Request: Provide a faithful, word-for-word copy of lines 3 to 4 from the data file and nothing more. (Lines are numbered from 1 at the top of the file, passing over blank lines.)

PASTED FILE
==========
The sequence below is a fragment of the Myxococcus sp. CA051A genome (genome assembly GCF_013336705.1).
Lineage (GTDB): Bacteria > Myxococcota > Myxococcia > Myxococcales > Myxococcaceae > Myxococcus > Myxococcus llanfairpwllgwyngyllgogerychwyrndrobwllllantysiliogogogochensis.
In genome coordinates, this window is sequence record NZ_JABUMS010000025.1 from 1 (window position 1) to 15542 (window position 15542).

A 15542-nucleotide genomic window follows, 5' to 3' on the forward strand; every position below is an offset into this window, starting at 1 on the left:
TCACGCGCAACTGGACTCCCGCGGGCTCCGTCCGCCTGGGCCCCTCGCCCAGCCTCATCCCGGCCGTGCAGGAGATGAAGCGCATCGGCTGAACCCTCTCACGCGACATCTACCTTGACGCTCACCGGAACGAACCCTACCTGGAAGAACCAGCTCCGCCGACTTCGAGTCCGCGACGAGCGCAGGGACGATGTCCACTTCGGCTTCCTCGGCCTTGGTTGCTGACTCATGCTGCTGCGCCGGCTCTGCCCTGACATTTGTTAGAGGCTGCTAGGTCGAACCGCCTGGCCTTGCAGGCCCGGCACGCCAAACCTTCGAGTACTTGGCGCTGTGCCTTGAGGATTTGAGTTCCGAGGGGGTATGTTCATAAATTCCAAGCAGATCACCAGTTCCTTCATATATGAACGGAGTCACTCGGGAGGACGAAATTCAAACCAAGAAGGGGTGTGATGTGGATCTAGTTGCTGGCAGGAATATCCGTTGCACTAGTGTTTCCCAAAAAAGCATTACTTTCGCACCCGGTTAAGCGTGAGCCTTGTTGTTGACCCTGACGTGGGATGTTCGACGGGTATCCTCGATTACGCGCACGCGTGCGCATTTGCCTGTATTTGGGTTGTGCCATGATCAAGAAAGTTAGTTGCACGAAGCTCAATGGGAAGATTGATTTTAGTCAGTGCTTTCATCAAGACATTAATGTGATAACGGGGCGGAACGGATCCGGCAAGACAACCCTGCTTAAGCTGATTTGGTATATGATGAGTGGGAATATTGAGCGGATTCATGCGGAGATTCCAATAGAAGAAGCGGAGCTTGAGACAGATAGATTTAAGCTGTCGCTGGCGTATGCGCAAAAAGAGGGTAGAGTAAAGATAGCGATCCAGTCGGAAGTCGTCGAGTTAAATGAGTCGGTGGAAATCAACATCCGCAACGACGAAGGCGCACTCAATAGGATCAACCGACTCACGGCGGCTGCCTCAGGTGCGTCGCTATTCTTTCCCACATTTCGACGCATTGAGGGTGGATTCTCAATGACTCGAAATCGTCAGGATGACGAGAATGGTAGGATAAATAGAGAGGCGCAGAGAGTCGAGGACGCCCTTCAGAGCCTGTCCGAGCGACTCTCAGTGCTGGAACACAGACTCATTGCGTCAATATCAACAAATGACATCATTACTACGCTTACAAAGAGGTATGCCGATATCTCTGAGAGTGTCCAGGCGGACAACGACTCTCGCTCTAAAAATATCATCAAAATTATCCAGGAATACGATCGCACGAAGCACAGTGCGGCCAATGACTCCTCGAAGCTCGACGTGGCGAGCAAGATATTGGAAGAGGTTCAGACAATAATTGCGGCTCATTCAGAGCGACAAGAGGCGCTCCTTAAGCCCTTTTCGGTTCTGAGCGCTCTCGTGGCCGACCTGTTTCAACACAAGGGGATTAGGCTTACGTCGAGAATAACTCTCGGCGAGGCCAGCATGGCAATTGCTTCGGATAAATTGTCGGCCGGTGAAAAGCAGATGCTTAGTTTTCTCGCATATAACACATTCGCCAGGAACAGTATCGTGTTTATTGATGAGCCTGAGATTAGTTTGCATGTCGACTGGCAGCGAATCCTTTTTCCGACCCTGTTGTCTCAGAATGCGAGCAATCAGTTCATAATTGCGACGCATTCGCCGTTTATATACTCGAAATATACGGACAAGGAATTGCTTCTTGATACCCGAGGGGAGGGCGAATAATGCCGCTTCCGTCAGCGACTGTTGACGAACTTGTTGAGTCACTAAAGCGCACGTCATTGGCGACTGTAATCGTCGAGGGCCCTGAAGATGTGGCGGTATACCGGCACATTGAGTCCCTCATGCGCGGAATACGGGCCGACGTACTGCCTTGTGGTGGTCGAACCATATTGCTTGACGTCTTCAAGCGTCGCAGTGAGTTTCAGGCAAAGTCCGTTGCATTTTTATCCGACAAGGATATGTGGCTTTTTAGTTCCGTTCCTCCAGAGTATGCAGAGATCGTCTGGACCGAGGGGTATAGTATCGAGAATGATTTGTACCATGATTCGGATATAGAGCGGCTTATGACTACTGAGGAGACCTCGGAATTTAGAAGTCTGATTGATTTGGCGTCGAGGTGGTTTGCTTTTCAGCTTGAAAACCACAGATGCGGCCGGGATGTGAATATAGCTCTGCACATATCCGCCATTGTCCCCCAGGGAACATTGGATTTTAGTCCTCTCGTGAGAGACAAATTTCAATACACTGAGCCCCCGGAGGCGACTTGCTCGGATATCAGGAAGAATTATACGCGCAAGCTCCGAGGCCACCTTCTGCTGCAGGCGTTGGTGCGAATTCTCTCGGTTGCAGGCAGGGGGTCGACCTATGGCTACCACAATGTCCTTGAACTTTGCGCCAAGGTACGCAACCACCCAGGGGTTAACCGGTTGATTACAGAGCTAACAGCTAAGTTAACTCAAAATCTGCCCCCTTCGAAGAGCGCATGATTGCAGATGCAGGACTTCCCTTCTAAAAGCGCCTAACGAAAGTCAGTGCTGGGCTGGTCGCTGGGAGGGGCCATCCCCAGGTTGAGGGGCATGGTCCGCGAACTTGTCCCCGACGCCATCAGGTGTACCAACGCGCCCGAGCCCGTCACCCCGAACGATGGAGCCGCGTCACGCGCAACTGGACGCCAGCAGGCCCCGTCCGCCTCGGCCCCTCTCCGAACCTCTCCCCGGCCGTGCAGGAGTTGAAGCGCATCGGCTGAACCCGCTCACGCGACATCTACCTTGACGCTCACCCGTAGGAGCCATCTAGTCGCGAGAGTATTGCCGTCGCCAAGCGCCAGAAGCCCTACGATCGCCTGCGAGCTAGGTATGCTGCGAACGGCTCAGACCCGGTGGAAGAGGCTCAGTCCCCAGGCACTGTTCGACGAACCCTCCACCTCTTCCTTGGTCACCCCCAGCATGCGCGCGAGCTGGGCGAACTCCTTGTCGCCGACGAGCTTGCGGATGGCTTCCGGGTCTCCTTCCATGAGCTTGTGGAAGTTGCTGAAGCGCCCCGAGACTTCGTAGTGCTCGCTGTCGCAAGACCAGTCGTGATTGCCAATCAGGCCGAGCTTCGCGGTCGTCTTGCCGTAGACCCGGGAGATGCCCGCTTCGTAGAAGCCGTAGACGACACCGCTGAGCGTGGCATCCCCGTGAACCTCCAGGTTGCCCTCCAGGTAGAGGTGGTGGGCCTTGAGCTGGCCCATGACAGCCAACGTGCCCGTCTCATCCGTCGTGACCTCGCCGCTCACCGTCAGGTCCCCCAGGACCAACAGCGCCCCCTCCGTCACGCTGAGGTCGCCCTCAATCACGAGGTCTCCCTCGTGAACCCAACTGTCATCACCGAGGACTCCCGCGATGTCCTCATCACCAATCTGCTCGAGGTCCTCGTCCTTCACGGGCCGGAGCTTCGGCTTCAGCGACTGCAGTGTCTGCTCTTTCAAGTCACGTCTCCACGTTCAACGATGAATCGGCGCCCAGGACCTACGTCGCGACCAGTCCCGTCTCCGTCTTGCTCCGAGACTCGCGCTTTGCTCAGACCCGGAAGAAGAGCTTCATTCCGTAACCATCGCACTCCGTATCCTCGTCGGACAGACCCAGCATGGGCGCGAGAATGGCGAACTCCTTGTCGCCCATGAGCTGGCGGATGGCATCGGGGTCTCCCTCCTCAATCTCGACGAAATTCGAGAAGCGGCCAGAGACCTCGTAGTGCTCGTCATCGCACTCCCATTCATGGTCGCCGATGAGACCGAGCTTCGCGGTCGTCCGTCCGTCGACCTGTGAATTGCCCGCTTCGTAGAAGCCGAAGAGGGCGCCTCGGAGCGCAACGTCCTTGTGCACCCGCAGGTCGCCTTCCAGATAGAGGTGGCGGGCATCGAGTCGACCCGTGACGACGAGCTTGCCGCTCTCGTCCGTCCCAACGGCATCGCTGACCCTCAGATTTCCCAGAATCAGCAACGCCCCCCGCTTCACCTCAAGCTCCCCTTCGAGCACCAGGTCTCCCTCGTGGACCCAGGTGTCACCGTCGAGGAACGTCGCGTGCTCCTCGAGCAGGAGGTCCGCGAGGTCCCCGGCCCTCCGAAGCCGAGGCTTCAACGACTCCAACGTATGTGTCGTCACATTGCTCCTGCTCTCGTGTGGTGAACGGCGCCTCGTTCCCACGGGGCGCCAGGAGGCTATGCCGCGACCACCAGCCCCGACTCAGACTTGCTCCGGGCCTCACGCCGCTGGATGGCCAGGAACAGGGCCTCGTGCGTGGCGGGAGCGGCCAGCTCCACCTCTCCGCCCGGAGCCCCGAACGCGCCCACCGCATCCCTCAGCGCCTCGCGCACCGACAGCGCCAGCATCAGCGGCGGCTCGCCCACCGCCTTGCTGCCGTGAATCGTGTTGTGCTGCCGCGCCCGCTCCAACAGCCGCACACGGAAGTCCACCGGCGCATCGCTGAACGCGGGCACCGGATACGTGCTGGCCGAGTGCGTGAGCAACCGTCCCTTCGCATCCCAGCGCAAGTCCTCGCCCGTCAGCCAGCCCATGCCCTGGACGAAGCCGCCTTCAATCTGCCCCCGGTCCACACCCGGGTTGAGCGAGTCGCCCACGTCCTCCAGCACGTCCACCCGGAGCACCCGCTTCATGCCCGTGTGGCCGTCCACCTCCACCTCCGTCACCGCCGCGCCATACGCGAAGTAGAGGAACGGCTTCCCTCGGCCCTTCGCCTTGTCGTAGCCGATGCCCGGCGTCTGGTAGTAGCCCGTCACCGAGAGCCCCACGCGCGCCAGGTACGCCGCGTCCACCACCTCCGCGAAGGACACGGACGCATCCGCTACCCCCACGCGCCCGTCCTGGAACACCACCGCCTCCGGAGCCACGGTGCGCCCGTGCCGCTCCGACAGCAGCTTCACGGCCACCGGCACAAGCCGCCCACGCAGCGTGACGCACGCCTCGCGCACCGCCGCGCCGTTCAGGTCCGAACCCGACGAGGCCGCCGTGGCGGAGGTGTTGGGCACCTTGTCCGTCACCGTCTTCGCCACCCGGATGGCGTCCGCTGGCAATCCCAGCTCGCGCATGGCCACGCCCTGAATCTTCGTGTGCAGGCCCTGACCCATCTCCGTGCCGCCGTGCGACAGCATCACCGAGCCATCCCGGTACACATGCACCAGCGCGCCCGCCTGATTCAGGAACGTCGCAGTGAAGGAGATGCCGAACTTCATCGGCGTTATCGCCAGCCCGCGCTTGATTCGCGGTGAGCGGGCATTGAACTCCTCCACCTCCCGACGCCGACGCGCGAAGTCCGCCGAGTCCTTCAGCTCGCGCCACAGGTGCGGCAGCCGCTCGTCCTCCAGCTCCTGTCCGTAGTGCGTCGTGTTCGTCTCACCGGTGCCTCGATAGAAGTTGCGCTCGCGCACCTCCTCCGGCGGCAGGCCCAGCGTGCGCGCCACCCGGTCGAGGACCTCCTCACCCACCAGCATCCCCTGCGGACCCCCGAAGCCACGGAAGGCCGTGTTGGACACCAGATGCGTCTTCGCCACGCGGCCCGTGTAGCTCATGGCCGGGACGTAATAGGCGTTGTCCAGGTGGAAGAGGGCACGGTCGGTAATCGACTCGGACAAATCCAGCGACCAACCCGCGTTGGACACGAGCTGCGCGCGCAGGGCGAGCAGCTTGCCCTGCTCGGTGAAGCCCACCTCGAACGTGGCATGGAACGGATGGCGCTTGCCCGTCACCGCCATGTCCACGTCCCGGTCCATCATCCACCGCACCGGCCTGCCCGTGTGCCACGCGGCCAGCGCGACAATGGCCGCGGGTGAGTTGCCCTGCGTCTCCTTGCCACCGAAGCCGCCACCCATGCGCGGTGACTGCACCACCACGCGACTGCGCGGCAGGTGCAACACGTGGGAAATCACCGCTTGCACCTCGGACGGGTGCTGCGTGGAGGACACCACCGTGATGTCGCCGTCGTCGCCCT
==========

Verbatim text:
In genome coordinates, this window is sequence record NZ_JABUMS010000025.1 from 1 (window position 1) to 15542 (window position 15542).

A 15542-nucleotide genomic window follows, 5' to 3' on the forward strand; every position below is an offset into this window, starting at 1 on the left: